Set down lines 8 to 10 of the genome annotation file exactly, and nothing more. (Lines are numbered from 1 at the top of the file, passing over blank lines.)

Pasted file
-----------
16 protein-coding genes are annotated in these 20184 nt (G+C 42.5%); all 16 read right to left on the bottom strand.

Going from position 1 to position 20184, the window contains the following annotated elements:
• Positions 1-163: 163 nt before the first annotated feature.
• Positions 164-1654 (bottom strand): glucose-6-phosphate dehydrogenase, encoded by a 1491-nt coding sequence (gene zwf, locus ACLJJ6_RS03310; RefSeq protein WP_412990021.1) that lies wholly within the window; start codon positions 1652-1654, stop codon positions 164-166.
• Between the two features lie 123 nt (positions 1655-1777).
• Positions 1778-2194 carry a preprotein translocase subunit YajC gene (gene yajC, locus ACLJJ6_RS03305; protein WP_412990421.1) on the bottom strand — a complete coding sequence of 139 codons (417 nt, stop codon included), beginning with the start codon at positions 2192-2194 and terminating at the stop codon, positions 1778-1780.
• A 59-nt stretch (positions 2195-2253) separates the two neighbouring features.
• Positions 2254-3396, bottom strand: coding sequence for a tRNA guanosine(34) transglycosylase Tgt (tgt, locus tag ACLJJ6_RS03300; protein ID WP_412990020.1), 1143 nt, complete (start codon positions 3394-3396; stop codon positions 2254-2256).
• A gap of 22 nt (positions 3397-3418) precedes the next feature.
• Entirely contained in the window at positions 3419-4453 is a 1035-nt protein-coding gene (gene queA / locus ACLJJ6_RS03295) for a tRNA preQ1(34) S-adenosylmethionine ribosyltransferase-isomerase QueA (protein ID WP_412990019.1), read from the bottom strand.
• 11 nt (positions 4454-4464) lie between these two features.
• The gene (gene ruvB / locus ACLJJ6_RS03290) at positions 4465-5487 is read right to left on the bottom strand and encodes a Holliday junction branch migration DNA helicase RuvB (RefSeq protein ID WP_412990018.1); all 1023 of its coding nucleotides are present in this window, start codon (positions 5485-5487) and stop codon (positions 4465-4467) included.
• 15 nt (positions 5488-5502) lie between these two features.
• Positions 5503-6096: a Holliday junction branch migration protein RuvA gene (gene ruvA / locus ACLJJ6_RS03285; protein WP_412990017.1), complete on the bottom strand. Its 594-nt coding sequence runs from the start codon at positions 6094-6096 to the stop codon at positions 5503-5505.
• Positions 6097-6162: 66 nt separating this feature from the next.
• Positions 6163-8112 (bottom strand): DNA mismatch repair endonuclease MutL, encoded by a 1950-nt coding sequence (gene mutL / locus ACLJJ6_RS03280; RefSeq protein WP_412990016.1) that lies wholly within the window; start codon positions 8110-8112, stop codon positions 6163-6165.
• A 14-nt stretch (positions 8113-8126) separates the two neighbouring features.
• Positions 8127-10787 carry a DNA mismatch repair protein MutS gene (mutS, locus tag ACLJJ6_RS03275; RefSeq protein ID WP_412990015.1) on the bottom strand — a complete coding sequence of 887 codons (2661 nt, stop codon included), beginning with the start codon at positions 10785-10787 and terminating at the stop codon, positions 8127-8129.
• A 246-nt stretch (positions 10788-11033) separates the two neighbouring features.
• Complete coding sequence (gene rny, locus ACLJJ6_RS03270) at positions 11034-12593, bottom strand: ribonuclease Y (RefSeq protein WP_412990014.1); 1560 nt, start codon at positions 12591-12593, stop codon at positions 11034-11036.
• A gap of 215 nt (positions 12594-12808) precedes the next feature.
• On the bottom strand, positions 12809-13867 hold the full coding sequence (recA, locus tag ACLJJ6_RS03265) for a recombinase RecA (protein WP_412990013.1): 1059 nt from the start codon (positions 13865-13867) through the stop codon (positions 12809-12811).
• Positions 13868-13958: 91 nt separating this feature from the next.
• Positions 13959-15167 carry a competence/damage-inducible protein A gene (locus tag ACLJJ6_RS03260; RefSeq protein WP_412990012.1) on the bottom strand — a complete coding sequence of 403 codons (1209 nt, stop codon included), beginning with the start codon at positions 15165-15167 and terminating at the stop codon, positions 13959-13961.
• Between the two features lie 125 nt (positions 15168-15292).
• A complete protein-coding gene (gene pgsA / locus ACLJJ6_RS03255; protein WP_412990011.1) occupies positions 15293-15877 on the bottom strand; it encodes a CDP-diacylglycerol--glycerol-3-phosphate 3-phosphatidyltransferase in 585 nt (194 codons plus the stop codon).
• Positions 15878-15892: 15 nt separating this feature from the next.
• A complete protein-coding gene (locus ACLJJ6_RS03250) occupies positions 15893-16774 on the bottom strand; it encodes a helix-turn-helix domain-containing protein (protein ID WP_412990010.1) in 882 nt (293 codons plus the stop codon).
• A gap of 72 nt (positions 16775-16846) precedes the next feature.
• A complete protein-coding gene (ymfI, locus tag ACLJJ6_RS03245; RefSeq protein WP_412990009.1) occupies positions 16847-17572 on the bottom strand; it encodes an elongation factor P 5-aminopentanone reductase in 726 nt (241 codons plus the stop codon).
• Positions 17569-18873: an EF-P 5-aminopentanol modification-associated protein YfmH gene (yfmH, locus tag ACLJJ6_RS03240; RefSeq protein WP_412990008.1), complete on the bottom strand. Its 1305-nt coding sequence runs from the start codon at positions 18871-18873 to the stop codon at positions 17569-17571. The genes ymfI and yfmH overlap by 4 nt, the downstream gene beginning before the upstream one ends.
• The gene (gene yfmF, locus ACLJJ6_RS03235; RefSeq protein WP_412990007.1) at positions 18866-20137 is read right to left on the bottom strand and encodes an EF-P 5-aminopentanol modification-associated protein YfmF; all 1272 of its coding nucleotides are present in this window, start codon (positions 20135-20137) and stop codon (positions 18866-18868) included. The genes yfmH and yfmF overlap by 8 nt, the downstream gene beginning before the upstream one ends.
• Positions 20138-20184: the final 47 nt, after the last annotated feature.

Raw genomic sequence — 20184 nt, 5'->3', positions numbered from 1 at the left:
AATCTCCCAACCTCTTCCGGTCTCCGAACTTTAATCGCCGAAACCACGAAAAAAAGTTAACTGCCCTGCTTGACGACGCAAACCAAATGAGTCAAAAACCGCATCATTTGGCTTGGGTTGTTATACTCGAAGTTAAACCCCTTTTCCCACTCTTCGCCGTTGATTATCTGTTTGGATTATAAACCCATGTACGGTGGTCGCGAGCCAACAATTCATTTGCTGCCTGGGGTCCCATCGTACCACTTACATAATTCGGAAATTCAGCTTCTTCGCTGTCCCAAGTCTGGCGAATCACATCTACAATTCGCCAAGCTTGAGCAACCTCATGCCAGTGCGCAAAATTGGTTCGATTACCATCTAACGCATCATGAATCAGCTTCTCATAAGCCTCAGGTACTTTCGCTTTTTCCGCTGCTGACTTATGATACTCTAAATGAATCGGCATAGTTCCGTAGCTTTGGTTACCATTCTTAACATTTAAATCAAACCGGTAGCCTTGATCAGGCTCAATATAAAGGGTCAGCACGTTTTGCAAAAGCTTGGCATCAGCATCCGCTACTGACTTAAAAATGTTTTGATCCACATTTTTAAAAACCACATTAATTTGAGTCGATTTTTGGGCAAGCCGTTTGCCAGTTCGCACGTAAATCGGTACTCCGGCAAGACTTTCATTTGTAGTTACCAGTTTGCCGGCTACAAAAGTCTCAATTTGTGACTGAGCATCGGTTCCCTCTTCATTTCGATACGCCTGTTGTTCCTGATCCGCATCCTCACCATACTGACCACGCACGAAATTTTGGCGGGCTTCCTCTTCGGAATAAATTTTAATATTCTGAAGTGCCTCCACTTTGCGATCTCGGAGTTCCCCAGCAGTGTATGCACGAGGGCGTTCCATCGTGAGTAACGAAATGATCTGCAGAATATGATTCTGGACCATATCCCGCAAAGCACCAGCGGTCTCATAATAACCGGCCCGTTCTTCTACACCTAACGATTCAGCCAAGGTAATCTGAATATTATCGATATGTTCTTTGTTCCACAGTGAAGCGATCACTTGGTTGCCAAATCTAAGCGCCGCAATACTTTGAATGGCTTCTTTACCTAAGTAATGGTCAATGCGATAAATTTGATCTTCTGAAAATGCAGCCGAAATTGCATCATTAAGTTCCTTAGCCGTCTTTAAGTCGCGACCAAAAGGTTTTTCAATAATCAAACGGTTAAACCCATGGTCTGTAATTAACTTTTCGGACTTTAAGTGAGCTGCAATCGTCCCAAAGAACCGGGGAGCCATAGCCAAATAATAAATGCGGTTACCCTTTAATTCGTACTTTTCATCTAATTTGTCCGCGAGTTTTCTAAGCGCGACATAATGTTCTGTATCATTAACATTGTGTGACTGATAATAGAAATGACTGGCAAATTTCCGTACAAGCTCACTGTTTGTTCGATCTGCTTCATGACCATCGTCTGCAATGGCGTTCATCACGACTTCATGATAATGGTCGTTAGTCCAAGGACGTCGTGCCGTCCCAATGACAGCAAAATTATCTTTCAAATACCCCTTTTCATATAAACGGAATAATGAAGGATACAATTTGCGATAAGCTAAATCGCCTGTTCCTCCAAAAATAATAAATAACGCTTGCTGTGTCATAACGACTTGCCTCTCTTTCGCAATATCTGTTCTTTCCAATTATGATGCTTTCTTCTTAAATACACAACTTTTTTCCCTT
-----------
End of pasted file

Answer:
• Positions 2254-3396, bottom strand: coding sequence for a tRNA guanosine(34) transglycosylase Tgt (tgt, locus tag ACLJJ6_RS03300; protein ID WP_412990020.1), 1143 nt, complete (start codon positions 3394-3396; stop codon positions 2254-2256).
• A gap of 22 nt (positions 3397-3418) precedes the next feature.
• Entirely contained in the window at positions 3419-4453 is a 1035-nt protein-coding gene (gene queA / locus ACLJJ6_RS03295) for a tRNA preQ1(34) S-adenosylmethionine ribosyltransferase-isomerase QueA (protein ID WP_412990019.1), read from the bottom strand.